EU leaders’ record to date does not encourage optimism. Seven years after the Greek crisis began, the German government is continuing to advocate the failed path of austerity. On 4 December, Germany’s finance minister, Wolfgang Schäuble, declared that Greece must choose between unpopular “structural reforms” (a euphemism for austerity) or withdrawal from the euro. He insisted that debt relief “would not help” the immiserated country.

Yet the argument that austerity is unsustainable is now heard far beyond the Syriza government. The International Monetary Fund is among those that have demanded “unconditional” debt relief. Under the current bailout terms, Greece’s interest payments on its debt (roughly €330bn) will continually rise, consuming 60 per cent of its budget by 2060. The IMF has rightly proposed an extended repayment period and a fixed interest rate of 1.5 per cent. Faced with German intransigence, it is refusing to provide further funding.

Ever since the European Central Bank president, Mario Draghi, declared in 2012 that he was prepared to do “whatever it takes” to preserve the single currency, EU member states have relied on monetary policy to contain the crisis. This complacent approach could unravel. From the euro’s inception, economists have warned of the dangers of a monetary union that is unmatched by fiscal and political union. The UK, partly for these reasons, wisely rejected membership, but other states have been condemned to stagnation. As Felix Martin writes on page 15, “Italy today is worse off than it was not just in 2007, but in 1997. National output per head has stagnated for 20 years – an astonishing . . . statistic.”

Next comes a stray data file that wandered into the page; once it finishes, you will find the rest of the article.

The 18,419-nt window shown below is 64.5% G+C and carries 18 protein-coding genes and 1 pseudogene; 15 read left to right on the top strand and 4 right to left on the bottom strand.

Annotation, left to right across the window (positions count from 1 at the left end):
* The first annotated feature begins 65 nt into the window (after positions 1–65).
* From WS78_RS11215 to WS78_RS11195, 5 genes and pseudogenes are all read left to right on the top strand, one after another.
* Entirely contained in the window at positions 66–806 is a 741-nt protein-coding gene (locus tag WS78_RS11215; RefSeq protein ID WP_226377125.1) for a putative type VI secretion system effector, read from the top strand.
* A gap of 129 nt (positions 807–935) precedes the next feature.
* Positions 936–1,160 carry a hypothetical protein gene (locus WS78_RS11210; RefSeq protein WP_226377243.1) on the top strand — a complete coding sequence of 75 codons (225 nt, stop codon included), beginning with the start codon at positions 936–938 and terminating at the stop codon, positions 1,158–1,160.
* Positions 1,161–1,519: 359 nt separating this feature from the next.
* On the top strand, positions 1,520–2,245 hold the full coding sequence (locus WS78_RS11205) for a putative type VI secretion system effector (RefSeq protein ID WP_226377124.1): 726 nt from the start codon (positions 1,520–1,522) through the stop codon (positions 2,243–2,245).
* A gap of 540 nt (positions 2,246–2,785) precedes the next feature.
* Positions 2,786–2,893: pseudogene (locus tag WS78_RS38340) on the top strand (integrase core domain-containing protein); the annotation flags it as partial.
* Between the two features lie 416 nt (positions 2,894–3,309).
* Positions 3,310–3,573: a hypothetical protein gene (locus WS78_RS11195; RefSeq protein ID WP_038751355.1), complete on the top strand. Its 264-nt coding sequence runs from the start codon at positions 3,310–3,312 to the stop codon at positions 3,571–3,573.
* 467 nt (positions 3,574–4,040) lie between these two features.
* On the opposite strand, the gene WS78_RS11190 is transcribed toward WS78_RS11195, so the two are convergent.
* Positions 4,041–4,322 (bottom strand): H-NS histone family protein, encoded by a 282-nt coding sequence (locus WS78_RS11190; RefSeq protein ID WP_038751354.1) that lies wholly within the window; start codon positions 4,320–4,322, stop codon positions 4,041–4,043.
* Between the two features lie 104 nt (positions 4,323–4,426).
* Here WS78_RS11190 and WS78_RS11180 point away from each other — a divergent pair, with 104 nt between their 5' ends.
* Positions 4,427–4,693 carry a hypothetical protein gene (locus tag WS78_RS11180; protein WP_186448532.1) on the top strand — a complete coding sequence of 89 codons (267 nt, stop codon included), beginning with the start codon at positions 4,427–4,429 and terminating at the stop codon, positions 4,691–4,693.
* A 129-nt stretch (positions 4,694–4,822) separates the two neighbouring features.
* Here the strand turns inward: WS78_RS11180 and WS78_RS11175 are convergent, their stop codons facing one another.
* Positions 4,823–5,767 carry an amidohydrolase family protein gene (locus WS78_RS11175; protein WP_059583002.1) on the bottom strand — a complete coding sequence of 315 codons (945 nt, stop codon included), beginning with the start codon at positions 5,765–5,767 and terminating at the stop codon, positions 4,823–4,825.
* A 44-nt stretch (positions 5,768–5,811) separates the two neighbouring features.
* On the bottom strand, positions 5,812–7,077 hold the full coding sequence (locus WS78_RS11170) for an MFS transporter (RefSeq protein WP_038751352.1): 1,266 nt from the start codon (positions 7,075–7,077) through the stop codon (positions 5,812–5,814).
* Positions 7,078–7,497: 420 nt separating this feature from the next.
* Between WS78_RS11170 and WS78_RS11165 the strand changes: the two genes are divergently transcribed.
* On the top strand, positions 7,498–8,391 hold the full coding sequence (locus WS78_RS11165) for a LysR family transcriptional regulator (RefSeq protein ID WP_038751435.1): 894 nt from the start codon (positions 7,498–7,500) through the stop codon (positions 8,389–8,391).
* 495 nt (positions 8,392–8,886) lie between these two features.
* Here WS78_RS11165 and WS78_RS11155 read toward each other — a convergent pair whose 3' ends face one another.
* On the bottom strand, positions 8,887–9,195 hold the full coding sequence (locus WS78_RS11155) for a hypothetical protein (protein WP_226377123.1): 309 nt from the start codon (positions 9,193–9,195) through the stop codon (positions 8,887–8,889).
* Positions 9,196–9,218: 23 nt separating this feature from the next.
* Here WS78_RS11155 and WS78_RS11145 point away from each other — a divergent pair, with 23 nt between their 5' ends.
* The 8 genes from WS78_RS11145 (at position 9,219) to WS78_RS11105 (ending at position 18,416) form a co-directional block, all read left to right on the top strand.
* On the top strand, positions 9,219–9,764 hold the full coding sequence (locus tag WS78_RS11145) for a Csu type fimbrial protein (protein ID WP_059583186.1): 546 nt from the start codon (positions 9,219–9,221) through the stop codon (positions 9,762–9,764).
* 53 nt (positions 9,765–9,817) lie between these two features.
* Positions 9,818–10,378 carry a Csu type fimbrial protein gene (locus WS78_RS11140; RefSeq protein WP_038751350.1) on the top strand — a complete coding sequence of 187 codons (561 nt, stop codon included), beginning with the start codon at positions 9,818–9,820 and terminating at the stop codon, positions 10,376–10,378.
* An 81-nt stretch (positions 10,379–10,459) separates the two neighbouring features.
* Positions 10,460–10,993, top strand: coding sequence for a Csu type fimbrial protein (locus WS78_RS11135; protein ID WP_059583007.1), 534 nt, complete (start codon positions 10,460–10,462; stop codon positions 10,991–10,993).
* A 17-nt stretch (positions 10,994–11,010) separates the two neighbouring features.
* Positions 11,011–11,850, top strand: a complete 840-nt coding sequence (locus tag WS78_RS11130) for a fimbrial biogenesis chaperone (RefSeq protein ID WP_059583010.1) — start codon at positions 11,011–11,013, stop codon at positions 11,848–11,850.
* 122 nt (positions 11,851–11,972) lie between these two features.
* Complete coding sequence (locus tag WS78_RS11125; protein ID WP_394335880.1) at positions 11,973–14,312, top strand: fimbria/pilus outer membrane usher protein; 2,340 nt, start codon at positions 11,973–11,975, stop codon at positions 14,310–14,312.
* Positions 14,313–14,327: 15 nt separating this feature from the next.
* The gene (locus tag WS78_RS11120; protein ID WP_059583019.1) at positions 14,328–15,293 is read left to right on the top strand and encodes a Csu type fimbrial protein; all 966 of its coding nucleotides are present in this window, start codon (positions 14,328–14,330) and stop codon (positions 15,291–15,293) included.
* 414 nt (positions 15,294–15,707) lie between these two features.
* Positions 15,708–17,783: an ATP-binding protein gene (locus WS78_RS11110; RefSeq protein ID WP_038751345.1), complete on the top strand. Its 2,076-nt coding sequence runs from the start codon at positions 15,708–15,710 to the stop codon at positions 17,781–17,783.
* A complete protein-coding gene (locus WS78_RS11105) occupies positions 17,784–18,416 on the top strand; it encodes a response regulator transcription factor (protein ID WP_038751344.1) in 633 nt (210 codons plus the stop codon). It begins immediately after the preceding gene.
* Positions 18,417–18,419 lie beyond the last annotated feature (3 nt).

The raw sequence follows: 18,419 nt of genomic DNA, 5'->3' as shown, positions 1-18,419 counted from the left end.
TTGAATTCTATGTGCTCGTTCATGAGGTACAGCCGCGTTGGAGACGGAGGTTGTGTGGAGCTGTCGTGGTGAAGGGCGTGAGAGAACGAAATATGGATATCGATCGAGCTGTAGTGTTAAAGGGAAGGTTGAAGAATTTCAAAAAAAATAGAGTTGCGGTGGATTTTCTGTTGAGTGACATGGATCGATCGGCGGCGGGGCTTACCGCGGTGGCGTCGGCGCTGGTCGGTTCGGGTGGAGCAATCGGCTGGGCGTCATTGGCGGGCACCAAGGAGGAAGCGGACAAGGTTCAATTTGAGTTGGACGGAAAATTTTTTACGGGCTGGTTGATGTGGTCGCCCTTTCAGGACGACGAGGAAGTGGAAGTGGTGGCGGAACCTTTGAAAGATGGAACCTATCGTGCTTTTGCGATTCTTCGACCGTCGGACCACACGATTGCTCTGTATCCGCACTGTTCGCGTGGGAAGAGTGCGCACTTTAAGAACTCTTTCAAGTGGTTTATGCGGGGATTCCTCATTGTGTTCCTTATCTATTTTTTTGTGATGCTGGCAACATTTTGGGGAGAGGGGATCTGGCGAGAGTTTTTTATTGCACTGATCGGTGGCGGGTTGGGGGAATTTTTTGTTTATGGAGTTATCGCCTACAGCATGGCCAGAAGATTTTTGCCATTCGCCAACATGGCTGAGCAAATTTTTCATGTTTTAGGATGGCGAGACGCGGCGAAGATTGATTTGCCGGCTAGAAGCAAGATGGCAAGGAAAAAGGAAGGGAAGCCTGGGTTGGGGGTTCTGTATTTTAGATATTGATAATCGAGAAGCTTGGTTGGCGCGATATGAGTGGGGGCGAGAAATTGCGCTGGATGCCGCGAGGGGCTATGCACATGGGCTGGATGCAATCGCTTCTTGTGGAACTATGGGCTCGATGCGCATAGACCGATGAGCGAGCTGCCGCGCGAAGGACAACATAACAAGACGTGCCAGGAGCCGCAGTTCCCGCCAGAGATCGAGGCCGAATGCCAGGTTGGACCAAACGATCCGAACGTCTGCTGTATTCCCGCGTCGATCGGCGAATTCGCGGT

Germany’s refusal to support demand (having benefited from a fixed exchange rate) undermined the principles of European solidarity and shared prosperity. German unemployment has fallen to 4.1 per cent, the lowest level since 1981, but joblessness is at 23.4 per cent in Greece, 19 per cent in Spain and 11.6 per cent in Italy. The youngest have suffered most. Youth unemployment is 46.5 per cent in Greece, 42.6 per cent in Spain and 36.4 per cent in Italy. No social model should tolerate such waste.

“If the euro fails, then Europe fails,” the German chancellor, Angela Merkel, has often asserted. Yet it does not follow that Europe will succeed if the euro survives. The continent that once aspired to be a rival superpower to the US is now a byword for decline, and ethnic nationalism and right-wing populism are thriving. In these circumstances, the surprise has been not voters’ intemperance, but their patience.

This article first appeared in the 08 December 2016 issue of the New Statesman, Brexit to Trump